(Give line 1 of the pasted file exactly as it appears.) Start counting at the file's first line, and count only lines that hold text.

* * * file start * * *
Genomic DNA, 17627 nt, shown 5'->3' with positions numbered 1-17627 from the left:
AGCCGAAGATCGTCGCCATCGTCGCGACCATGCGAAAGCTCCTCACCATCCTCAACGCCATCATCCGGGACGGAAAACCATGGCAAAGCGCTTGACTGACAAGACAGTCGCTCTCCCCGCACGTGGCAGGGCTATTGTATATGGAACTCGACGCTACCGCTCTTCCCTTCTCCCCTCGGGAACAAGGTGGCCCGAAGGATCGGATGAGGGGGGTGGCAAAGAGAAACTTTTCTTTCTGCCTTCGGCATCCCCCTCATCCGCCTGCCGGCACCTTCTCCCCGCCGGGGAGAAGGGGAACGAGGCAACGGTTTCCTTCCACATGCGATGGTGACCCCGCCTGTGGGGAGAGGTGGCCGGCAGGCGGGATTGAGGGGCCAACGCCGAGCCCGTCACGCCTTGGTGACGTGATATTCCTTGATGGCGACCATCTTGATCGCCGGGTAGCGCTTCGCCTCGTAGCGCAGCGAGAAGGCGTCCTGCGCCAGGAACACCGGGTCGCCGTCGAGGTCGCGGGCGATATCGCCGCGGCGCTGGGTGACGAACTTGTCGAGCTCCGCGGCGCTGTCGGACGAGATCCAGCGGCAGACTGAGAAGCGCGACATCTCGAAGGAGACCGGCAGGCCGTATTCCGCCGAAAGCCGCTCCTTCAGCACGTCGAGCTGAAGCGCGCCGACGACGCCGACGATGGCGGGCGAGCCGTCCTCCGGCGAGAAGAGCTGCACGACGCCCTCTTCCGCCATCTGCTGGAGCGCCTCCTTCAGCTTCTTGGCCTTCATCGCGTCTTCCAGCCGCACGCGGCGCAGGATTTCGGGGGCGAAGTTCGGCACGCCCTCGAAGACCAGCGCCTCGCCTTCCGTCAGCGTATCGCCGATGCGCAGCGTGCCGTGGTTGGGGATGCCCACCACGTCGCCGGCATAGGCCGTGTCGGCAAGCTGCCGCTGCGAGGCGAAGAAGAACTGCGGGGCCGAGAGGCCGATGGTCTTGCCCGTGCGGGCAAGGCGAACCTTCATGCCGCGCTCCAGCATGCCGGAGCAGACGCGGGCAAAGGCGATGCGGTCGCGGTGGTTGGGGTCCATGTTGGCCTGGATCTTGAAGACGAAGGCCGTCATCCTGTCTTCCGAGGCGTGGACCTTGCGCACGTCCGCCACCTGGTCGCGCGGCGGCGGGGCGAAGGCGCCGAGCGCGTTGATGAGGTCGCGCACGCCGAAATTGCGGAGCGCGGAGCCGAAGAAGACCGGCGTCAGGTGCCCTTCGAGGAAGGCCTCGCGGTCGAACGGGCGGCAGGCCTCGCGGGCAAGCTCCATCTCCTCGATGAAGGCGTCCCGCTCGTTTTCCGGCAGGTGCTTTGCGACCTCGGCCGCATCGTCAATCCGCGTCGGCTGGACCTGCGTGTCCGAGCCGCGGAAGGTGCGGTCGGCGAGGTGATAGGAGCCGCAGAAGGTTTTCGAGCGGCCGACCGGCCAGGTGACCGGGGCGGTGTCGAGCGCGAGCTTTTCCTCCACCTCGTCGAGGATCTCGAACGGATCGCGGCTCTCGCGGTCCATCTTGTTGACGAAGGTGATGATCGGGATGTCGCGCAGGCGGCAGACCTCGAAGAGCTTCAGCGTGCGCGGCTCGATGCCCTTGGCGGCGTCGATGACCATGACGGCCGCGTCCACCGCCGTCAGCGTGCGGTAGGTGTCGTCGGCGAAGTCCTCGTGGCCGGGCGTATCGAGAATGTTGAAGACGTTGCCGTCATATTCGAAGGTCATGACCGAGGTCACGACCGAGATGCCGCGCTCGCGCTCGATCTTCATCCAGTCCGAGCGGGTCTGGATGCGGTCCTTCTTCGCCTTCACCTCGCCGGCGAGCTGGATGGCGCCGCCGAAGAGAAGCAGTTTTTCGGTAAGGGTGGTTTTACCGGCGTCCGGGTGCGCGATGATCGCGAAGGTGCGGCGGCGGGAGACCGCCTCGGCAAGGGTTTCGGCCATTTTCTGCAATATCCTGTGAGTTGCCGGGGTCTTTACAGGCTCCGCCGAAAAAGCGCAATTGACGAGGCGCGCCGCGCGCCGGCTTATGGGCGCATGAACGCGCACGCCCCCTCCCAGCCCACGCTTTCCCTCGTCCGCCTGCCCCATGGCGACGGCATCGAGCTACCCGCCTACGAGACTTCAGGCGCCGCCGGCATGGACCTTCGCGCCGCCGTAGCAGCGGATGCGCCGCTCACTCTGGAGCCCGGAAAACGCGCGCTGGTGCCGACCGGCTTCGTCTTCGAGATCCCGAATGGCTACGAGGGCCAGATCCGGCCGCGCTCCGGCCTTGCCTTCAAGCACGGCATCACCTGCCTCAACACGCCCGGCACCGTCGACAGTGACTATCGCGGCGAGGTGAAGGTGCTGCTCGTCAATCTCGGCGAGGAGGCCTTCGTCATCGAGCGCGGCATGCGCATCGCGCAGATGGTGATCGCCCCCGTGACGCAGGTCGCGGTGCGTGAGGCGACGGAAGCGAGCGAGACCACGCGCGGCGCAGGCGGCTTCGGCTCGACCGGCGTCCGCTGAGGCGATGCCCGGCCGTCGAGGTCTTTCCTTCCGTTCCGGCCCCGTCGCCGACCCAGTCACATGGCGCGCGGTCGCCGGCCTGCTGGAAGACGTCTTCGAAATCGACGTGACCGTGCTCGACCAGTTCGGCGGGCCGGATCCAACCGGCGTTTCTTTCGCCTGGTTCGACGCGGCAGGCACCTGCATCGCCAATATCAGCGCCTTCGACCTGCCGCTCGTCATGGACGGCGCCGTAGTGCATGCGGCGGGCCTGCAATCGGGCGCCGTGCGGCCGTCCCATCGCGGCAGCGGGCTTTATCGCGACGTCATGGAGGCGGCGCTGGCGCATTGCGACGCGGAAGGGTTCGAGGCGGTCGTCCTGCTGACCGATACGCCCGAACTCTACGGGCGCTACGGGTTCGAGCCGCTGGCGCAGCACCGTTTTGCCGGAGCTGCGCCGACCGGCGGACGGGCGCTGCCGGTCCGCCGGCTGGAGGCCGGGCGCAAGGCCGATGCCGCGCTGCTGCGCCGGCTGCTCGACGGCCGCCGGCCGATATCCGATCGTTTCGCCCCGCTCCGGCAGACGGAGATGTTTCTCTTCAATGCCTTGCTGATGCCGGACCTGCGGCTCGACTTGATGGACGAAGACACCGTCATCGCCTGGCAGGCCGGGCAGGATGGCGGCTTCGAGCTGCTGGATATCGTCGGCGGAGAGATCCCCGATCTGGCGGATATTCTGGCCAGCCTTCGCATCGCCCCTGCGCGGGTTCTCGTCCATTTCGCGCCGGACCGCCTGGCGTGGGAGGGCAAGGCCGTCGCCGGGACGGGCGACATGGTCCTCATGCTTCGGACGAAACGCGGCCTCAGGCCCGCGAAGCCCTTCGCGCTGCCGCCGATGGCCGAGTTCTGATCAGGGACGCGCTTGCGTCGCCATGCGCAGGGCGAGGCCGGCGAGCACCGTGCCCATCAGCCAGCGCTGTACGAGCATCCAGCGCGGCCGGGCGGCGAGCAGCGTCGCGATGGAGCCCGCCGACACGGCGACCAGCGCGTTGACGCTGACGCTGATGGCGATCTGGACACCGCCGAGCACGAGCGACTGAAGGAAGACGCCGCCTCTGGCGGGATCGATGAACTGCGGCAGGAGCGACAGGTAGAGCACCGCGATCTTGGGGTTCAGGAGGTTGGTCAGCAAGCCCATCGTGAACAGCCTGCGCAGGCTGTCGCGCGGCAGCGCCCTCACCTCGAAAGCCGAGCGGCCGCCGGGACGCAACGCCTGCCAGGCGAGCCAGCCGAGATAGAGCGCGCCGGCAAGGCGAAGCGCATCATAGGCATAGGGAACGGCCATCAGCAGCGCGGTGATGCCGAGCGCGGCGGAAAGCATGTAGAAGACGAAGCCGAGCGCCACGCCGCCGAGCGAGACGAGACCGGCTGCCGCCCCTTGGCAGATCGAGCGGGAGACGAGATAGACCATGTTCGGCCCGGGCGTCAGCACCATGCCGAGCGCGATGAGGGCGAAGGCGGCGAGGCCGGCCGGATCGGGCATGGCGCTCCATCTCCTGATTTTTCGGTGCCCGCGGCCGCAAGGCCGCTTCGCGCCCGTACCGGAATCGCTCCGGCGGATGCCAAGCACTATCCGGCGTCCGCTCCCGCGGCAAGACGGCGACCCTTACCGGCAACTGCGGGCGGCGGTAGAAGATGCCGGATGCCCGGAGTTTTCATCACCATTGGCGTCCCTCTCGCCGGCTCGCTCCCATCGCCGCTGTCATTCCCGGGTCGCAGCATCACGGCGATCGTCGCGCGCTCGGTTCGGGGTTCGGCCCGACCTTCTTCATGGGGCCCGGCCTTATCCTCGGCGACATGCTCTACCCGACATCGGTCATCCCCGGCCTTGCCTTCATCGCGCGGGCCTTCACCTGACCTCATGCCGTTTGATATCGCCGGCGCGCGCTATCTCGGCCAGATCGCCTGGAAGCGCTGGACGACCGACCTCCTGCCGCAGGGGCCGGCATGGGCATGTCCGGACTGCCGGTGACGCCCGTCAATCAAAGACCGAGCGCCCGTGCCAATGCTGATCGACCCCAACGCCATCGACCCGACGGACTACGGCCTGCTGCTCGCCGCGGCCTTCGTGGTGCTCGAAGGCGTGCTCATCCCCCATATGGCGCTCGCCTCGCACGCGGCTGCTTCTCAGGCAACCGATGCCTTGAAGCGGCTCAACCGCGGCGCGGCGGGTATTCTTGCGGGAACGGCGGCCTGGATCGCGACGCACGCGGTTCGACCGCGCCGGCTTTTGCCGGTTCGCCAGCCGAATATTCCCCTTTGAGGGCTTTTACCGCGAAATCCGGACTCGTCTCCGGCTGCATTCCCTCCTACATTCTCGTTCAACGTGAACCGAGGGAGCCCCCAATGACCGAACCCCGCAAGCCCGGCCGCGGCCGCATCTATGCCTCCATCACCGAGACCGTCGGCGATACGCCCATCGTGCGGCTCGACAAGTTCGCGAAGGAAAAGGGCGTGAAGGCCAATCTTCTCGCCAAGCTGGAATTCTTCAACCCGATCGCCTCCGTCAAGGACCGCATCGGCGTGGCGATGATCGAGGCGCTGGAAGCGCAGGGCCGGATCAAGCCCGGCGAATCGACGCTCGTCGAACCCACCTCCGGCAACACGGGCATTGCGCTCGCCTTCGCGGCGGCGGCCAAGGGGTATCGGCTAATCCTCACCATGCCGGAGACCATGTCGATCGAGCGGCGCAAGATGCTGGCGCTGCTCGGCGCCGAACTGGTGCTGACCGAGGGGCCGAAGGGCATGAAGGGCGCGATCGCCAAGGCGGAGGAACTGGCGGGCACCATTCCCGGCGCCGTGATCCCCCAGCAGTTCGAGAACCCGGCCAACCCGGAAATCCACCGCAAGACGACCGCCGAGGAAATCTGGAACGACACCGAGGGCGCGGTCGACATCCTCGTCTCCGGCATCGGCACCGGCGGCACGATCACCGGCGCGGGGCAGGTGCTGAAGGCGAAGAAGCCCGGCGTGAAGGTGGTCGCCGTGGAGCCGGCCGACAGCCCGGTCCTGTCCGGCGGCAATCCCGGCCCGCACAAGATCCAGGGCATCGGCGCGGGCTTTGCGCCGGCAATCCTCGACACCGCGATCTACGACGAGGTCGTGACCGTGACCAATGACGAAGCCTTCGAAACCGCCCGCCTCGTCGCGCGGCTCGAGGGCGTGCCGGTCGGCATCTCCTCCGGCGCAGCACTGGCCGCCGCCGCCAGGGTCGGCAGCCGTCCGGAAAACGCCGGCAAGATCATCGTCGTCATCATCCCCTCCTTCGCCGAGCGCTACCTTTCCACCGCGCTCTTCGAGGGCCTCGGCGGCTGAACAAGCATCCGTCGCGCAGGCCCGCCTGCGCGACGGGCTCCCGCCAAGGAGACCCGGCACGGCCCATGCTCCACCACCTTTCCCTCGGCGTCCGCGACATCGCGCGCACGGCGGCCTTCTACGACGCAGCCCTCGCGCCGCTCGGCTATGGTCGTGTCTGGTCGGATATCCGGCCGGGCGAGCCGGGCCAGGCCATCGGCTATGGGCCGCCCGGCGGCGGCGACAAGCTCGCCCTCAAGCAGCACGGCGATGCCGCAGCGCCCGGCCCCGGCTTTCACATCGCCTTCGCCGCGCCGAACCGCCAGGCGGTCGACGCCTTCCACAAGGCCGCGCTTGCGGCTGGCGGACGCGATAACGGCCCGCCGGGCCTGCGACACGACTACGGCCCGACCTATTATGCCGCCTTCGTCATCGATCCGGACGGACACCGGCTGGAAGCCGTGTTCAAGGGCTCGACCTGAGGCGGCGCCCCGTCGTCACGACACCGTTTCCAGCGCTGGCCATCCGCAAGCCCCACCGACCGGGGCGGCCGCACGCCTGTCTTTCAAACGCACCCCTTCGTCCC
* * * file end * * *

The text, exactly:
Genomic DNA, 17627 nt, shown 5'->3' with positions numbered 1-17627 from the left: